We estimate that infections are 1.2 to 1.9 times more likely (50% BCI, median 1.5, 90% posterior probability of being >1) to result in mortality in the period after the emergence of P.1, compared with before, although posterior estimates of this relative risk are also correlated with inferred cross-immunity (Fig. 4B). More broadly, the recent epidemic in Manaus has strained the city’s health care system, leading to inadequate access to medical care (46). We therefore cannot determine whether the estimated increase in relative mortality risk is due to P.1 infection, stresses on the Manaus health care system, or both. Detailed clinical investigations of P.1 infections are needed. Our model makes the assumption of a homogeneously mixed population and therefore ignores heterogeneities in contact patterns (differences in private versus public hospitals are provided in fig. S13). This is an important area for future research. The model fits observed time series data from Manaus on COVID-19 mortality (Fig. 4C) and the relative frequency of P.1 infections (Fig. 4D) and also captures previously estimated trends in cumulative seropositivity in the city (Fig. 4E). We estimate the reproduction number (Rt) on 7 February 2021 to be 0.1 (median, 50% BCI, 0.04 to 0.2) for non-P.1 and 0.5 (median, 50% BCI, 0.4 to 0.6) for P.1 (Fig. 4F).
Characterization and adaptation of a constellation of spike protein mutationsLineage P.1 contains 10 lineage-defining amino acid mutations in the virus spike protein (L18F, T20N, P26S, D138Y, R190S, K417T, E484K, N501Y, H655Y, and T1027I) compared with its immediate ancestor (B.1.1.28). In addition to the possible increase in the rate of molecular evolution during the emergence of P.1, we found by use of molecular selection analyses (47) evidence that eight of these 10 mutations are under diversifying positive selection (table S1 and fig. S14). (Single-letter abbreviations for the amino acid residues are as follows: A, Ala; C, Cys; D, Asp; E, Glu; F, Phe; G, Gly; H, His; I, Ile; K, Lys; L, Leu; M, Met; N, Asn; P, Pro; Q, Gln; R, Arg; S, Ser; T, Thr; V, Val; W, Trp; and Y, Tyr. In the mutants, other amino acids were substituted at certain locations; for example, K417T indicates that lysine at position 417 was replaced by threonine.)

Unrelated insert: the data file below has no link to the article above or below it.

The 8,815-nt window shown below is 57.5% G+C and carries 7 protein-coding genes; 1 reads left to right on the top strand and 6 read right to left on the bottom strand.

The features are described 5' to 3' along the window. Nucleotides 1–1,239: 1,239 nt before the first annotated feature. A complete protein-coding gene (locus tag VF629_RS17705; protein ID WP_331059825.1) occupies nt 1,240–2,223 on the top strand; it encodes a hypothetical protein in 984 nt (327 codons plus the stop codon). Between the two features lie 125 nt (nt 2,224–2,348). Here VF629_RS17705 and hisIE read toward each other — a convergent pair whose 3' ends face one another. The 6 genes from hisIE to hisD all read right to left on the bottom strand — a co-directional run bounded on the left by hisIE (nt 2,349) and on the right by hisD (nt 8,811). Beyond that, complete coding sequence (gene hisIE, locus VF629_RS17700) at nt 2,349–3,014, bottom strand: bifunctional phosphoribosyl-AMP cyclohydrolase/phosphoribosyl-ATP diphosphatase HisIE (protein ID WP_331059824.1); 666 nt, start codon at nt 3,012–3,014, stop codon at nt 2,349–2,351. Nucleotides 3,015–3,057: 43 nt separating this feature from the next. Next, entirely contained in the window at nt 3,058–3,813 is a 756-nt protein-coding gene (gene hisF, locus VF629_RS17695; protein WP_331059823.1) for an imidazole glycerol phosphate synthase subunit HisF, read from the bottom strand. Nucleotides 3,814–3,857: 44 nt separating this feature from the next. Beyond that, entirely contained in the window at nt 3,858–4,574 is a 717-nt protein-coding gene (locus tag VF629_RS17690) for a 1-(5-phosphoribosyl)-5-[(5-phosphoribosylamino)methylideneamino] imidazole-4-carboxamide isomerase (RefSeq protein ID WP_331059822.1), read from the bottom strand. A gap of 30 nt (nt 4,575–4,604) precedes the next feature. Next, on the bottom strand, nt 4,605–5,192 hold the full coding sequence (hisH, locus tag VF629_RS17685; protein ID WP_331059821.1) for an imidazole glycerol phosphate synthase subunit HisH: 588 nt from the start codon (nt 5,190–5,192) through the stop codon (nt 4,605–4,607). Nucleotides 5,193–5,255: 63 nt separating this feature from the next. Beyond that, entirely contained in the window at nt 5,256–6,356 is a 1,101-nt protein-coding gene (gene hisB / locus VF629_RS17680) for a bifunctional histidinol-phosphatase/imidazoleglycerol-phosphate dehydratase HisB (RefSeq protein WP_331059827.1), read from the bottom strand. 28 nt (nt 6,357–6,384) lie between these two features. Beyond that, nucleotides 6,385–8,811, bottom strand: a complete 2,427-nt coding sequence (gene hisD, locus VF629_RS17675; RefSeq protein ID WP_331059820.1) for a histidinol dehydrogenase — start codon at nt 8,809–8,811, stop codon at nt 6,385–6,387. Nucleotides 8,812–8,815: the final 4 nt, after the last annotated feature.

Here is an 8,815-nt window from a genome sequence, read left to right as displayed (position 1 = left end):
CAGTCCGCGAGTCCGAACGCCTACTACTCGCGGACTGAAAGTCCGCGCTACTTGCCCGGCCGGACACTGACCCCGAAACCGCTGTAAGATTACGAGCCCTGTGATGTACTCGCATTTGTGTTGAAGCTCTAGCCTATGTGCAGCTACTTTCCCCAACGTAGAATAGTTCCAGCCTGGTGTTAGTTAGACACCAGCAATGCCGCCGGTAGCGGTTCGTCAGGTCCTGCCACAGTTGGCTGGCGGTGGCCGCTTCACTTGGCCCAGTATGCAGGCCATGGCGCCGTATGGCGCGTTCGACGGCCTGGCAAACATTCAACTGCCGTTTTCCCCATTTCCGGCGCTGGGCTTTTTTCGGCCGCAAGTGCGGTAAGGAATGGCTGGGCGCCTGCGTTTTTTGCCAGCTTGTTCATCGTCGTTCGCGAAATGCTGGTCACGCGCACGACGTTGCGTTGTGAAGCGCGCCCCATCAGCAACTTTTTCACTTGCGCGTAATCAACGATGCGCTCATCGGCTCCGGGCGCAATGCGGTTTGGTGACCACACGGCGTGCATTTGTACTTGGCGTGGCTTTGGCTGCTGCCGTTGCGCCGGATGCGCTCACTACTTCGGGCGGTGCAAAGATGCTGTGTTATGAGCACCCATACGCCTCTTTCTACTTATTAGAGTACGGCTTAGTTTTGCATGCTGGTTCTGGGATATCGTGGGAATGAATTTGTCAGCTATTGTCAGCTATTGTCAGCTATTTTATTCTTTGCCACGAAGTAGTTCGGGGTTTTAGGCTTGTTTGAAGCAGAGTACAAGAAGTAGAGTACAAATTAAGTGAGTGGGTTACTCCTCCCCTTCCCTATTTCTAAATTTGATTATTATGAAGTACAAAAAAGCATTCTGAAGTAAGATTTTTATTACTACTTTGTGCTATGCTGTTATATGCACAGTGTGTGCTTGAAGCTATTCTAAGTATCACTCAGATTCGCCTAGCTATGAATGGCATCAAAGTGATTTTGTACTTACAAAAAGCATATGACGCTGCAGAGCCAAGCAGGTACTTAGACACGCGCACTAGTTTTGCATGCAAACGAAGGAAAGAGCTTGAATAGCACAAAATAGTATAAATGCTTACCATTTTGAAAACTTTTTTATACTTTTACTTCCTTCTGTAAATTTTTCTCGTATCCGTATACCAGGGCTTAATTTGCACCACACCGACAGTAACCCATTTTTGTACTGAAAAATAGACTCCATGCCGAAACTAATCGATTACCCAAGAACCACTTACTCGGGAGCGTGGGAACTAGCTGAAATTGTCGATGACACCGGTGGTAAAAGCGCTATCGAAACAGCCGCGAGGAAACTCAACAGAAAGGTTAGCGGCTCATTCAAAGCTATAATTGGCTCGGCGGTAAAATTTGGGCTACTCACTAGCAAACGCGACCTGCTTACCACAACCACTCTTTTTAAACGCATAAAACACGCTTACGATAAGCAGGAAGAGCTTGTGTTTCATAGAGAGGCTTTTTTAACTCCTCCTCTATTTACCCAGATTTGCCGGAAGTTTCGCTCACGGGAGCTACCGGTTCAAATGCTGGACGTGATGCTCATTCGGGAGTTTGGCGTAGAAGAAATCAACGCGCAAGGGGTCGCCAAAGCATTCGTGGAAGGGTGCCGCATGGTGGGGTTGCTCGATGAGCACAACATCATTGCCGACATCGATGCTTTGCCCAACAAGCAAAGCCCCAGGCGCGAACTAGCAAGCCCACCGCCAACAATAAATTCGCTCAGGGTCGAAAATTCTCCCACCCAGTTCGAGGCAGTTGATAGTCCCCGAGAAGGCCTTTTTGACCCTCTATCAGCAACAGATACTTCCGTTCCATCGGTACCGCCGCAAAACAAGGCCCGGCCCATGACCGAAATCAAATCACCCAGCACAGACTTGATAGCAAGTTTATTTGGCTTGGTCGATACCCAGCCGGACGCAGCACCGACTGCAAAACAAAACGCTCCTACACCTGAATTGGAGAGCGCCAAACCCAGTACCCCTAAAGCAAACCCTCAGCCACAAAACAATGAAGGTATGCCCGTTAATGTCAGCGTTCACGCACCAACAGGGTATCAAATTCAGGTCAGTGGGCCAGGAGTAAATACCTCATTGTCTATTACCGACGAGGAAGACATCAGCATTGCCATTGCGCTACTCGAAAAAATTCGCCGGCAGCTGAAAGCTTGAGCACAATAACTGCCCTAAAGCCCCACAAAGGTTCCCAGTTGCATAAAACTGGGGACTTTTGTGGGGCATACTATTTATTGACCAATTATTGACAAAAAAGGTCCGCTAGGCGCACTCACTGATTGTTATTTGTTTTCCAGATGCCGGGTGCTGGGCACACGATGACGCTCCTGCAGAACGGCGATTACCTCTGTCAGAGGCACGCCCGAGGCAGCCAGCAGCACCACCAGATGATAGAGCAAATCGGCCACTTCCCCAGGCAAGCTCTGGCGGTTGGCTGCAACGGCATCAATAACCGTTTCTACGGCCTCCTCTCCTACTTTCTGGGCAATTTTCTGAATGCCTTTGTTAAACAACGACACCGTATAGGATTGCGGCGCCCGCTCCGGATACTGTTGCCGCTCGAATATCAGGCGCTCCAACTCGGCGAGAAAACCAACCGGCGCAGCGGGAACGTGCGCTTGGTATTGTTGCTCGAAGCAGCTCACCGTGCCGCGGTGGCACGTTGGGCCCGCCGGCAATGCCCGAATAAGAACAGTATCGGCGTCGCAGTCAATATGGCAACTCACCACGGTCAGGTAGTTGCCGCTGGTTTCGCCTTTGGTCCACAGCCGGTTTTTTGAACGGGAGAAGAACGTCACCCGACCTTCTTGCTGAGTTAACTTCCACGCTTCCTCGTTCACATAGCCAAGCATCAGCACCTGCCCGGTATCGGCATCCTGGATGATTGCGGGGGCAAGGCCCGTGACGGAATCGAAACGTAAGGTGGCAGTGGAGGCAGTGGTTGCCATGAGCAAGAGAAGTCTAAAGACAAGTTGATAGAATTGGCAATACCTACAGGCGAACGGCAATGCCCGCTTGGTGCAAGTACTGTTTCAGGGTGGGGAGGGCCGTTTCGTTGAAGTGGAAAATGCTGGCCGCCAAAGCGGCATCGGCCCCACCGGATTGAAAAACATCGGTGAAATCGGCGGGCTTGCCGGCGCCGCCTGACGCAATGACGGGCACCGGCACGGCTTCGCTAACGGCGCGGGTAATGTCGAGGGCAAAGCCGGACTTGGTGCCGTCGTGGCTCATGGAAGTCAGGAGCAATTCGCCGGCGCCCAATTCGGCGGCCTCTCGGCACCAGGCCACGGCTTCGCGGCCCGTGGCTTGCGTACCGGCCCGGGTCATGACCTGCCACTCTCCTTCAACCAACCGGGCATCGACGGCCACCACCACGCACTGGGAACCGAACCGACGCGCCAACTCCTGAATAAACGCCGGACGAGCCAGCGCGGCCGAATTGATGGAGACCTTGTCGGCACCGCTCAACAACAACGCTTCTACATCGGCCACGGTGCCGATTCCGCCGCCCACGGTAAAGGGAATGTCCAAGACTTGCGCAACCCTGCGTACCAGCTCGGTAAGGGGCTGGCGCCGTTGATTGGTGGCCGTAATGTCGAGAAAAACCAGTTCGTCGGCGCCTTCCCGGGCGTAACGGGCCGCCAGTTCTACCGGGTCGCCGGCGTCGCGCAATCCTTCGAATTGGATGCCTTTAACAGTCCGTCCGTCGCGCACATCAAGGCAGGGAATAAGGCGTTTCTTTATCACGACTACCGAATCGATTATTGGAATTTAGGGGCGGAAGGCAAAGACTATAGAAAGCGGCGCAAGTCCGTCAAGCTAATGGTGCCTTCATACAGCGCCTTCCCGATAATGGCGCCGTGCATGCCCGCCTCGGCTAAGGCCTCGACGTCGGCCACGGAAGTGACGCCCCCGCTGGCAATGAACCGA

Three key mutations present in P.1—N501Y, K417T, and E484K—are in the spike protein RBD. The former two interact with human ACE2 (hACE2) (11), whereas E484K is located in a loop region outside the direct hACE2 interface (fig. S14). The same three residues are mutated with the B.1.351 variant of concern, and N501Y is also present in the B.1.1.7 lineage. The independent emergence of the same constellation of mutations in geographically distinct lineages indicates a process of convergent molecular adaptation. Similar to SARS-CoV-1 (48–50), mutations in the RBD may increase affinity of the virus for host ACE2 and consequently influence host cell entry and virus transmission. Recent molecular analysis of B.1.351 (51) indicates that the three P.1 RBD mutations may similarly enhance hACE2 engagement, providing a plausible hypothesis for an increase in transmissibility of the P.1 lineage. Moreover, E484K is associated with reduced antibody neutralization (6, 9, 52, 53). RBD-presented epitopes account for ~90% of the neutralizing activity of sera from individuals previously infected with SARS-CoV-2 (54); thus, tighter binding of P.1 viruses to hACE2 may further reduce the effectiveness of neutralizing antibodies.